By Marion Wagaki, Rootooba, 25 June, 2020
Kenya has over one million small-scale dairy farmers who keep over 70 per cent of approximately four million cattle producing about 4.3 billion litres of milk every year.
The official estimates by the Kenya National Bureau of Statistics (KNBS) show that the Kenya population presently stands at 50 million and is projected to grow to 96 million by 2050—pilling pressure on food supplies. As a consequence, the demand for animal-based foods will increase exponentially, requiring a transformation of the livestock sector.
Embracing technology in the livestock sector and producing climate change resilient and high yielding animals will be key in achieving the big four agenda on food security. State Department for Livestock and Fisheries Chief Administrative Secretary (CAS) Chebii Kilimo says.
Speaking recently when she launched the Kenya Animal Genetic Resource Centre (KAGRC) strategic plan 2018-2022, Kilimo noted that most of the livestock in Kenya are reared in the Arid and Semi-Arid Lands (ASAL) of the country, which constitute close to 80 per cent of the country’s land mass. Subsequently, improving the breeds in these areas will translate to tremendous economic improvement for the regions and the country at large.
“The government is firmly behind KAGRC’s quest towards improving the livestock breeds in the country and has already allocated Kshs.400 million for the dairy goat multiplication center in Kirinyaga which is 90 percent complete”, the Kilimo said.
She added that the goat Artificial Insemination (AI) center would be the first one in Africa.
“Despite COVID-19 related challenges, our scientists are working hard and we want to thank them for their efforts towards improving the breeds of our country since agriculture is our backbone,” she noted.
The CAS committed to availing AI services to goat farmers in ASAL areas by next year, aimed at increasing milk production from one litre to 8 litres per day per goat.
Commenting on the ‘Kienyeji’ chicken multiplication project dubbed Road runner chicken, Kilimo noted that KAGRC had prepared a concept note that required about Kshs.200 million to be actualized.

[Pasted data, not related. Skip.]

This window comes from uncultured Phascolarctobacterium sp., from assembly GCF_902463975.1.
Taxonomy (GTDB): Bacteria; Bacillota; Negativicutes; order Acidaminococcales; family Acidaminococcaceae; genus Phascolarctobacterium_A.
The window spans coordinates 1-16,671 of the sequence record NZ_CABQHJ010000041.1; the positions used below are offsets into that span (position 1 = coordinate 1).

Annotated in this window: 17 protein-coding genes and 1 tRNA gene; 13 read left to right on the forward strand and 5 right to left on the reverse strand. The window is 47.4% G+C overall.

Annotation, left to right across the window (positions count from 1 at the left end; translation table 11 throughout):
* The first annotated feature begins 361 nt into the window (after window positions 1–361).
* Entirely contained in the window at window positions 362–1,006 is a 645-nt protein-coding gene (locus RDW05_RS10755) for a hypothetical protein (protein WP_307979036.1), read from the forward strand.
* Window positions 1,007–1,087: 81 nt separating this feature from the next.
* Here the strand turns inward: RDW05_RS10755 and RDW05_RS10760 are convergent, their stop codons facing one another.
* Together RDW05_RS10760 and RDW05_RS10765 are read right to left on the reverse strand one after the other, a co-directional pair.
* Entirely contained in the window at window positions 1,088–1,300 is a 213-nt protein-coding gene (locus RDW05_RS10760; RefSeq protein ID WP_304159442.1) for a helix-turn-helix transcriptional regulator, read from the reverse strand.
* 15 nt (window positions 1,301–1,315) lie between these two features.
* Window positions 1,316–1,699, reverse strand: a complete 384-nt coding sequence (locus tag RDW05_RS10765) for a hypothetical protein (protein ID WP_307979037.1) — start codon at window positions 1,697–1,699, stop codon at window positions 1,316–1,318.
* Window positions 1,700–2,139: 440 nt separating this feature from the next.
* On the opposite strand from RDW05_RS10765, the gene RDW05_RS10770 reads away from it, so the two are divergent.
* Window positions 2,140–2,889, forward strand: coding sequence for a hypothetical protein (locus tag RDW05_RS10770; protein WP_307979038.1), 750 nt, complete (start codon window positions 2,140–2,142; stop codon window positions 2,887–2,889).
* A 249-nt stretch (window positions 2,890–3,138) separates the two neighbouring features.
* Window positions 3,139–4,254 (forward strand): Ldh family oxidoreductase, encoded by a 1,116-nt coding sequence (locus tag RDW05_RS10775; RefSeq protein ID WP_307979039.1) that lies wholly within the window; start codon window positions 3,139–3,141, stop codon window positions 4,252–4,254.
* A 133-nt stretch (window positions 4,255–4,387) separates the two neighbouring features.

“The ‘Kienyeji’ chicken will give women in rural areas financial freedom because they can sell and get income to attend to household needs without having to engage their husbands to discuss whether to sell or not,” she said.
The CAS further added that women could also embrace the rearing of goats which produce nutritious milk that is in high demand in hospitals and amongst the elderly.
KAGRC board chairman Dr. Geoffrey Kamau mentioned that AI is a game-changer in the livestock industry and improving the breeds in rural areas will ensure maximum production of livestock products.
“We have enough stock of semen and we would like to urge our farmers to come forward and embrace AI so that we can improve the livestock breeds in the country”, he said.
Dr. Kamau further noted that they had 62 agents spread across the country who would avail the semen to the farmers through the Memorandums of Understanding (MoU’s) that had been signed with county governments.
Annually KAGRC produces over one million straws of semen compared to the 600, 000 straws demanded by farmers and has called on the farmers to embrace technology to provide quality meat and milk.
“We have the liquid nitrogen plants which ensure proper storage of semen as it is delivered to the farmers and at subsidized rates. Since we avail it at Kshs.200, our agents can put a markup and sell the semen at Kshs.500 to the farmers, which is relatively cheap,” said Dr. Kamau.
The dairy enterprise in Kenya has been estimated to earn farmers over 100 billion shillings annually from milk sales and employs over 350,000 people at farm level and over 400,000 people in the informal sector, and close to 50,000 people in the formal sector.